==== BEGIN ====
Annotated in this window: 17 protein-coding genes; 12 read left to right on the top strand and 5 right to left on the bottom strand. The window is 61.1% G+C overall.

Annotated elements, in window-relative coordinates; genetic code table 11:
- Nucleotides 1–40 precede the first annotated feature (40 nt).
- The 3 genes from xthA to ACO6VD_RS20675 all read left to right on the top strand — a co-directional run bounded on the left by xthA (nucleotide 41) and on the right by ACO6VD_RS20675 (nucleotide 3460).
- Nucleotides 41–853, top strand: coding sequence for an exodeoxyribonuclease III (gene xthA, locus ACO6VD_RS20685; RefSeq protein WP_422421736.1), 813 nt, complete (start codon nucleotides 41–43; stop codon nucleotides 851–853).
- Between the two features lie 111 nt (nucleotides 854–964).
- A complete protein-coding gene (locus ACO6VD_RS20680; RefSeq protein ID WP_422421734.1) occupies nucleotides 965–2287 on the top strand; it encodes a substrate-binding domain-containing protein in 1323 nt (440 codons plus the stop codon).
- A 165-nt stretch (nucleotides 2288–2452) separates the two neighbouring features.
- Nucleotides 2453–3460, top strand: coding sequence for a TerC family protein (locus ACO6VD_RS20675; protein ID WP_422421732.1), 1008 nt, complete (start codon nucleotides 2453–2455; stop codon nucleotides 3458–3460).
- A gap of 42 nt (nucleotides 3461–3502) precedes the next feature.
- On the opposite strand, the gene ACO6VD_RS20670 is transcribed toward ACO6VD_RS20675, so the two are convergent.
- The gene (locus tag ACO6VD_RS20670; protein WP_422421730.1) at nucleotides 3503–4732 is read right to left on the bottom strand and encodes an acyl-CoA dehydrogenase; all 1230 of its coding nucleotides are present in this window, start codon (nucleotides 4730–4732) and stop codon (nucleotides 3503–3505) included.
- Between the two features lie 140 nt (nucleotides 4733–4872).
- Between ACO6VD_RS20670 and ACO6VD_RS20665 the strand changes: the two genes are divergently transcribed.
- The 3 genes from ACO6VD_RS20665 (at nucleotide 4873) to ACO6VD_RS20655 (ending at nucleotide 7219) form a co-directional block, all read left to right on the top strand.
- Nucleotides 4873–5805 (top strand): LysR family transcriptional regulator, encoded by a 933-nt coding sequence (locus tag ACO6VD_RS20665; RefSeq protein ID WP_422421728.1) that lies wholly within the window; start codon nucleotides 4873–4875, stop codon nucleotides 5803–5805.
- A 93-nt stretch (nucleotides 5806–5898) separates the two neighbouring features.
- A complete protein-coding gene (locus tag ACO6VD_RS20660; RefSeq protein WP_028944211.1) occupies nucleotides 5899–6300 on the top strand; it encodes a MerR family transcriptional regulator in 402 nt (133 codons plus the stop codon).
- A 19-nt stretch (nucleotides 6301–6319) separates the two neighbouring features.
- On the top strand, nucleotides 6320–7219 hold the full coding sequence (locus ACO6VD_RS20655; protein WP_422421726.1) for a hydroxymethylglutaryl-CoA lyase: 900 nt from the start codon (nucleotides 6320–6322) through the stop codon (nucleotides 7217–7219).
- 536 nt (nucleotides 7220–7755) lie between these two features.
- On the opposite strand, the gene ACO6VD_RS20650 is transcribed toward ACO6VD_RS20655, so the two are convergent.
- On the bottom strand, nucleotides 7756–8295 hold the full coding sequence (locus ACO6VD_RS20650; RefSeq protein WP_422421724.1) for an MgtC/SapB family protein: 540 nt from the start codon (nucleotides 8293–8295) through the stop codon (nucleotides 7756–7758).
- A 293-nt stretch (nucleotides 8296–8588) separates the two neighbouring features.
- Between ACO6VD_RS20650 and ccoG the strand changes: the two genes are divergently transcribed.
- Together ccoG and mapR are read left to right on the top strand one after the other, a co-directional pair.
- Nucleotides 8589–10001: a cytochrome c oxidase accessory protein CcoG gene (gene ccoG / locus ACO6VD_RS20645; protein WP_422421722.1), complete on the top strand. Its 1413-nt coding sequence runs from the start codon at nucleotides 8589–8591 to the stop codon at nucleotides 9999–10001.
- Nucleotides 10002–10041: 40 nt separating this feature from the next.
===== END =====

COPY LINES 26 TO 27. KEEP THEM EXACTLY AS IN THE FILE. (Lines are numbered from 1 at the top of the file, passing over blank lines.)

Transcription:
- Together ccoG and mapR are read left to right on the top strand one after the other, a co-directional pair.
- Nucleotides 8589–10001: a cytochrome c oxidase accessory protein CcoG gene (gene ccoG / locus ACO6VD_RS20645; protein WP_422421722.1), complete on the top strand. Its 1413-nt coding sequence runs from the start codon at nucleotides 8589–8591 to the stop codon at nucleotides 9999–10001.